In the pages of this blog we have previously discussed the problem of stress on public safety dispatchers and first-responders. Police, emergency response personnel, the folks who take 911 calls and dispatch to 911 calls… however you look at the problem, from whatever angle, it is a fact that public safety takes a punishing toll on those who work within it. Caliber is proud to provide software solutions to those who sacrifice so much in the service of protecting their communities. The ongoing problem, however, does repeatedly raise the question of what to do about it. We will therefore spend a little time reexamining this issue… but perhaps from a different angle.

While stress management and coping techniques are important for those working in public safety, there are a number of different management approaches that can be taken to improve morale among public safety personnel. These steps are neither new nor innovative. In fact, in a decade-old article in Police1, Olivia Johnson highlights several techniques for improving morale among those working in public safety. All these years later and these tried and true methods have not changed… but remain elusive in some agencies and municipalities because of a combination of inertia, human nature, and reluctance to change from the way things have “always been done.”

Why does morale matter? The better the morale of an agency, the more resilient its personnel will be when dealing with the stress of working in public safety. “Morale is a thermometer for the health of your department,” Johnson writes. “Research and literature link organizational stress to such things as diminished job satisfaction, increased employee turnover, decreased motivation and low morale. Improving morale is everyone’s responsibility, but the idea is to improve morale in a way that creates the greatest positive impact.”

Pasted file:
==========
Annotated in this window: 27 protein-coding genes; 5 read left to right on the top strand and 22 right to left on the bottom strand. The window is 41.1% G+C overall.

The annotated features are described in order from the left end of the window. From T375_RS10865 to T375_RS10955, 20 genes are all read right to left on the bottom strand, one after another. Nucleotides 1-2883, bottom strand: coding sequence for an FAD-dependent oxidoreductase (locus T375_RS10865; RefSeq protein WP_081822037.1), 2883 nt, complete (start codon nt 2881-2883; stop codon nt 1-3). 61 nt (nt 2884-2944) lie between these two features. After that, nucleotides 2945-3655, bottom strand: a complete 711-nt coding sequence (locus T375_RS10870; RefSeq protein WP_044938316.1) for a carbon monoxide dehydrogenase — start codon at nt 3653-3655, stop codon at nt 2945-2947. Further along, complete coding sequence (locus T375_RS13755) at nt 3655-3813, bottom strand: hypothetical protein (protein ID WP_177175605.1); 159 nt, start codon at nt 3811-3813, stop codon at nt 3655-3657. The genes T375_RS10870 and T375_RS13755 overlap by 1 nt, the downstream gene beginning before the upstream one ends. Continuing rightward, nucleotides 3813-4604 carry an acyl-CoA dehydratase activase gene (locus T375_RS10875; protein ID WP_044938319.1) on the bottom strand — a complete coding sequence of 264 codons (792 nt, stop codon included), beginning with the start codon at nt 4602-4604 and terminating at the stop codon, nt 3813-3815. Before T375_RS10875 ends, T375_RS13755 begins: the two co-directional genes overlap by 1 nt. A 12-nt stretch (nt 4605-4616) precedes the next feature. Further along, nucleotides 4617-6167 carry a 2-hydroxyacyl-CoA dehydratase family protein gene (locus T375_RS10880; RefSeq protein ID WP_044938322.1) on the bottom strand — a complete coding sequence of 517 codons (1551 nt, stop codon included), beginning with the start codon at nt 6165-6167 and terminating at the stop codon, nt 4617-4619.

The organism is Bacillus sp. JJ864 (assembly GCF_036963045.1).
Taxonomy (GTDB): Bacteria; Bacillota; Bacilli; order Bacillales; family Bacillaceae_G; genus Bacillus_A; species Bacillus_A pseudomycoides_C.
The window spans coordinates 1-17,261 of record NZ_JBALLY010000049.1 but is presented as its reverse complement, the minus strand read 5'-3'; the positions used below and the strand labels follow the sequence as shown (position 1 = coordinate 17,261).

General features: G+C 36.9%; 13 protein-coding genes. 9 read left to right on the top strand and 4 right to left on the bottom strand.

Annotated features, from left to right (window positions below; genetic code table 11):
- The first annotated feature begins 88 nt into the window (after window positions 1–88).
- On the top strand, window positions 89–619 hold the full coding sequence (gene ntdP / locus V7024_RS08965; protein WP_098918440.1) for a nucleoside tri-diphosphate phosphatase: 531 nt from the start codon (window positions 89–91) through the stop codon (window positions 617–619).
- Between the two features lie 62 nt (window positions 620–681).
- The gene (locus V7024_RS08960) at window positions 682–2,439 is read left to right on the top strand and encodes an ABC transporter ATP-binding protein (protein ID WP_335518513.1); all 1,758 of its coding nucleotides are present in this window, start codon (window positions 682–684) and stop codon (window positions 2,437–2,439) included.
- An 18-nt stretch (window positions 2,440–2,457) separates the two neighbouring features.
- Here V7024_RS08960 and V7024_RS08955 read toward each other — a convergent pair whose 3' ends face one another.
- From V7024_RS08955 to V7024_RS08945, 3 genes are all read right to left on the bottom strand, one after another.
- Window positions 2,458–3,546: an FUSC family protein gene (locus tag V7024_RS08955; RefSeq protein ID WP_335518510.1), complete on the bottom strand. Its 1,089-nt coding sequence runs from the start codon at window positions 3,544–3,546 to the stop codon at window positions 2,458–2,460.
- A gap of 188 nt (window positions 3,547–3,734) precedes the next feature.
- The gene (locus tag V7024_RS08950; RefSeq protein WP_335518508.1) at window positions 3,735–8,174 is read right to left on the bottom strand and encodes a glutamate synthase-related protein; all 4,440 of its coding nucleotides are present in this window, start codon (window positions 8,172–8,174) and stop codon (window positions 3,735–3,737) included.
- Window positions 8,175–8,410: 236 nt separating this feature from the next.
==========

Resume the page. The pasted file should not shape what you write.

Johnson highlights several techniques, including giving credit where it’s due, avoiding micromanaging, staying engaged, eliminating unnecessary conflict, celebrating personnel milestones, communicating openly, and asking personnel what would help them most. This last is of particular importance: Improving public safety morale doesn’t have to be a mystery. Your people are right there; it will serve you simply to ask them what they want and need to do and feel better.

The other points are fairly self-explanatory, but deserve to be underscored. Nothing kills morale faster than feeling you are underappreciated. The more you give credit where it is due, the better overall morale will be. At the same time, in high-stress environments, conflicts over even small disagreements or frictions can occur. Working to eliminate these petty conflicts so staff can focus on the true challenges of the job can make a very real, very perceptible difference in agency morale.

Mostly, though, the battle for morale and the fight against stress in public safety is a battle we all must fight. It involves every single one of us, from support personnel to first responders and those providing software support. Caliber takes its role seriously in supporting public safety professionals throughout the industry. As we all work together, we work toward a brighter future for all involved.